know whether they have funds for this study. We have other resources and for a pilot study it will not be costly.
Nelson Vergel: Yeah.
Let me give you a little background onmy work in HIV. I’m research advocate, as I told you I’m an
HIV positive patient myself and do a lot writings and educational programs and
work with different committee advisory boards for pharma and FDA and all that. As part of that work I’m part of what we call
an HIV cure working group. There’s maybe
eight or nine of us around the country meeting with researchers. We actually just organized a really good meeting to review different cure related
approaches. I have a summary I can actually email to you and we’re planning to
do another one of those review meetings maybe at the end of the year or so.
Also, actually I’m probably the number one advocate when it comes to multi-drug
resistance and salvage access because I myself have multi-drug resistance. So that’s
why I just jumped on when I read this paragraph in the summary, I jumped for my
own case because some of us even though there are lots of treatments out there
are on our last basic combination therapy and some of us may or may not
suppress the virus for many years. I’m
in a research study using a monoclonal antibody and maraviroc, which is
research drug. We’re still alive and
doing well and hopefully praying that our viral load doesn’t go up and we run
out of options because the pipeline is looking a lot drier nowadays. That’s why my work in the cure research and
also salvage therapy made me very interested in your work with JAK inhibitors,
so if you ever need any community advocacy, meaning letters of support for your
approach for the NIH, we do that. If you
ever need, for instance you’re doing a pilot study and have a very specific
target of patients that you want to enroll, we also spread the word really fast
in the community for – Actually I just finished a survey that I’m going to
publish in JAIDS on the risk tolerance of patients when it comes to cure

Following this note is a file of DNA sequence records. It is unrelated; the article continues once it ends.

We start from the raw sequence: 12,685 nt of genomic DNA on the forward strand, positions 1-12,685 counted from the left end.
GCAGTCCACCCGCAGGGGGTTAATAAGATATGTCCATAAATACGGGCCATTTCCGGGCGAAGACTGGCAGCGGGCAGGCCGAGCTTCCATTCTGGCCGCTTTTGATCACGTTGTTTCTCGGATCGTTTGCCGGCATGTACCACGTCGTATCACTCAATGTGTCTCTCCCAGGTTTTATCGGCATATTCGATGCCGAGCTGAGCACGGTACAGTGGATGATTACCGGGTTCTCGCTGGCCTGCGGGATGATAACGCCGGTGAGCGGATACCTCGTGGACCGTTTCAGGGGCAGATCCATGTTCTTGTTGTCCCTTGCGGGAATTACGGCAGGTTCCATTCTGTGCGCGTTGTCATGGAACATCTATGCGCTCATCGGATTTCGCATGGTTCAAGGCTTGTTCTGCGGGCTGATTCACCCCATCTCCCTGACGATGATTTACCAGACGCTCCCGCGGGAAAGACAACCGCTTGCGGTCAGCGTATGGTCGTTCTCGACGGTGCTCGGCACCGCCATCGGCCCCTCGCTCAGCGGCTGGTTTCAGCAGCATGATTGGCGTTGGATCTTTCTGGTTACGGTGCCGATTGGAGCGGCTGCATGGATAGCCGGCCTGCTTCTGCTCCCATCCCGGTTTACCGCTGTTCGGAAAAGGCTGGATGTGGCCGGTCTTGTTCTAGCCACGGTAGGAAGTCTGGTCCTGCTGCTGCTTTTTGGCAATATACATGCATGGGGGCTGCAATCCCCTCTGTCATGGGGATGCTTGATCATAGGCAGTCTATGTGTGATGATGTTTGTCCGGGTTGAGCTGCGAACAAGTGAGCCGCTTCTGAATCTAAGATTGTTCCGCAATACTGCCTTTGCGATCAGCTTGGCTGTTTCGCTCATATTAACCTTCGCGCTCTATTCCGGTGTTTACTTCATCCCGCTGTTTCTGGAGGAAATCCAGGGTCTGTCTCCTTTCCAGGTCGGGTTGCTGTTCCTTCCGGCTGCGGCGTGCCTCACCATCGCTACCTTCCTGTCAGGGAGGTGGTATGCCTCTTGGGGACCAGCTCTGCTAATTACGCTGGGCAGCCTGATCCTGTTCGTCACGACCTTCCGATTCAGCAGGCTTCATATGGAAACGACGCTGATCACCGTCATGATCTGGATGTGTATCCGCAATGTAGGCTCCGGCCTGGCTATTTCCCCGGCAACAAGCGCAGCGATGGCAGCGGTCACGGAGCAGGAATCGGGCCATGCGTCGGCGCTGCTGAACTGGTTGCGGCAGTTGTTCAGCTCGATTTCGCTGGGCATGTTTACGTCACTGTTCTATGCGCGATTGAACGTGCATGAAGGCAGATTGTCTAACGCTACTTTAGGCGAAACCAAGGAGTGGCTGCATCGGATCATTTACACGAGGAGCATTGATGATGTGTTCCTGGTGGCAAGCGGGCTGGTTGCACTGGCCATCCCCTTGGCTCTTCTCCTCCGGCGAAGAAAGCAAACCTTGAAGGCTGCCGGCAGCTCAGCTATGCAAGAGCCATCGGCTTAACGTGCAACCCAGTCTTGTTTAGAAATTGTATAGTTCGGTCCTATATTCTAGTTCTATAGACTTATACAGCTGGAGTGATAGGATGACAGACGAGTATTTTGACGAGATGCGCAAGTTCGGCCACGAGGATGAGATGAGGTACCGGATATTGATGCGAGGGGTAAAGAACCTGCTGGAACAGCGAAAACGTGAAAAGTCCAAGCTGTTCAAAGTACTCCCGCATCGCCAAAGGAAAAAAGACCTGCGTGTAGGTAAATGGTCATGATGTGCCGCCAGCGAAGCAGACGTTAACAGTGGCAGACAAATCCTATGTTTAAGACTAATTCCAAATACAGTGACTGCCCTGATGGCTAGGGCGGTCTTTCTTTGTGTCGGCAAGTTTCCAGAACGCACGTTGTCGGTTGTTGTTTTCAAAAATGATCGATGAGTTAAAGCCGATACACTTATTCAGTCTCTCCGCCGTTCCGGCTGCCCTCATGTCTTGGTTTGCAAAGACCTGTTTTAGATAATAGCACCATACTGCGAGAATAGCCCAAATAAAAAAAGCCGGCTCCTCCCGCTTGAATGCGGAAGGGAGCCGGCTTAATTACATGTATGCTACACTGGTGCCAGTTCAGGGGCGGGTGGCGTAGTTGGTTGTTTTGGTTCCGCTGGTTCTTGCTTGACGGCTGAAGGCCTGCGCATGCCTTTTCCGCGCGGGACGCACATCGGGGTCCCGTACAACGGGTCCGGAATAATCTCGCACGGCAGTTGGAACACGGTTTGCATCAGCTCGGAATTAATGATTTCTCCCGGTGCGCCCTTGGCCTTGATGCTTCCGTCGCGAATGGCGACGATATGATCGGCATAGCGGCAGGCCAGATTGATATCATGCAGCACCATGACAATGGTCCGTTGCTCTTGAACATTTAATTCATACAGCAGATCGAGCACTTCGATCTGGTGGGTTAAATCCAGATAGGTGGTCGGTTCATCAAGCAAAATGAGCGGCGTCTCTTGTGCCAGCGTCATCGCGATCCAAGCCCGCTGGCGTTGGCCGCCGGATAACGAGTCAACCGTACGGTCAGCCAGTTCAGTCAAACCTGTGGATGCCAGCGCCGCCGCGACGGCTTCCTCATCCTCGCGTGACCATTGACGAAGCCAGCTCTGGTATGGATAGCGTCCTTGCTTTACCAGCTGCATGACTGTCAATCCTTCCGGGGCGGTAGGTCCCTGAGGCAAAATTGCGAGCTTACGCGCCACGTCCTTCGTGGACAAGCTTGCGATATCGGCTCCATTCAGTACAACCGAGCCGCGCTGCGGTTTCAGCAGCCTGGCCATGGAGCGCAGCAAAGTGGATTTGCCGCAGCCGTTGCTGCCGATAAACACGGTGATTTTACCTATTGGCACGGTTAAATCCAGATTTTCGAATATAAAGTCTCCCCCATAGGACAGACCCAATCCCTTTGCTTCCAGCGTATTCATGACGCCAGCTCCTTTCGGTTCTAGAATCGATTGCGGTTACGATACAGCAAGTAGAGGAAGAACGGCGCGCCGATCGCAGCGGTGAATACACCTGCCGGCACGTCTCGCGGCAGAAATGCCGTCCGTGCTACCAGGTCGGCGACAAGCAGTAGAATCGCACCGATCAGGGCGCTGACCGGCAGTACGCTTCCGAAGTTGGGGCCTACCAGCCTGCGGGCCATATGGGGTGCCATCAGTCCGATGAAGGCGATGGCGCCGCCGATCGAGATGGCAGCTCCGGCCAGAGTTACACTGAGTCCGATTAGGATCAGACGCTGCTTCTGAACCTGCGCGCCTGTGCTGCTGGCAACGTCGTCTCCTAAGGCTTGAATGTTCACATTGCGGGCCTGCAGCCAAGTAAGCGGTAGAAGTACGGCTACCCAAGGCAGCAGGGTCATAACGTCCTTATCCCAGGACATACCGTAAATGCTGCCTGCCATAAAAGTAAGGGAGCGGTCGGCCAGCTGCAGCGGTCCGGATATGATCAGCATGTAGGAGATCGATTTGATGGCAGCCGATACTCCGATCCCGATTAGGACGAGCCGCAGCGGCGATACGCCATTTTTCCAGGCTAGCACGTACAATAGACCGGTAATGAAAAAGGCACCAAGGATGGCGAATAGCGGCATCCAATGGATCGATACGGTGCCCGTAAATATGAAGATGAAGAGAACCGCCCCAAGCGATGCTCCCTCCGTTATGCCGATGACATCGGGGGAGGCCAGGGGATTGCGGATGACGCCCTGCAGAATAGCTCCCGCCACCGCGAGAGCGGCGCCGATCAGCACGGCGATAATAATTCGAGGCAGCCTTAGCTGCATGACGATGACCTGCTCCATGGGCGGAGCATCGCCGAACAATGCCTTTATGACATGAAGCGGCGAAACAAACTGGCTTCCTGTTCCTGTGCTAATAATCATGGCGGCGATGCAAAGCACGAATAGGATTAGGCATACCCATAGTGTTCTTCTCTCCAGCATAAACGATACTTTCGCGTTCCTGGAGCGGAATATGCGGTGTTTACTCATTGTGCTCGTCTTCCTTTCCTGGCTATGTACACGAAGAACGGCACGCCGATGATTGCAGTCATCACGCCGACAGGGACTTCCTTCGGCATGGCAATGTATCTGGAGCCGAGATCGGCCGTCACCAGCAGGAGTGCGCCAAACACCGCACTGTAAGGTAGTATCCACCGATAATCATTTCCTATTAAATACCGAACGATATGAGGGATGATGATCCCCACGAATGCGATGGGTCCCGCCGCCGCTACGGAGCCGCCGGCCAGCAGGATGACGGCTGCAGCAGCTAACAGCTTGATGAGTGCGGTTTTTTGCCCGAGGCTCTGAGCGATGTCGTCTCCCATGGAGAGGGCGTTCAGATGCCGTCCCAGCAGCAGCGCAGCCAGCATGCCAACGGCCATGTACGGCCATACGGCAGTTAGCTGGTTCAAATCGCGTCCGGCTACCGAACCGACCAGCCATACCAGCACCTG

related studies because nobody really knows whether some patients are going to
altruistic enough to like you say, stop their meds after being suppressed and
what we have found is that 80% of patients, over 3,000 patients answered the
survey, are altruistic. They really want
the cure and are willing to take certain risks even though most of them are
doing well. There is a lot of, and I’m
glad we’re bridging right now, there is a lot of community support behind
approaches like the one you’re taking and I want you to be aware of that so if
you ever come across to a brick wall and there is a lot of that sometimes in
Dr. Raymond Schinazi: Let
me tell you I didn’t get to where I am by accident, Nelson, I’ve had many brick
walls; I’ve smashed them to get to where I am today. I’m originally Italian; I think you’re
Italian, at least you sound Italian.
Nelson Vergel: I’m Venezuelan.
Dr. Raymond Schinazi: I would love to meet you face to
face, I’d like to know more about what you’re doing and if you can help
certainly I’ll keep you informed on what’s going on. We have a very strong group here at Emory
University. The nice thing about the
drug that I’m working with is that it’s already approved by the FDA, so it
should be a lot easier to test in humans
Nelson Vergel: That would be great! Thanks again for taking
the time to give us an update on your very exciting work. I will reach out to you in the future to
check any progress in non-human primate and human studies.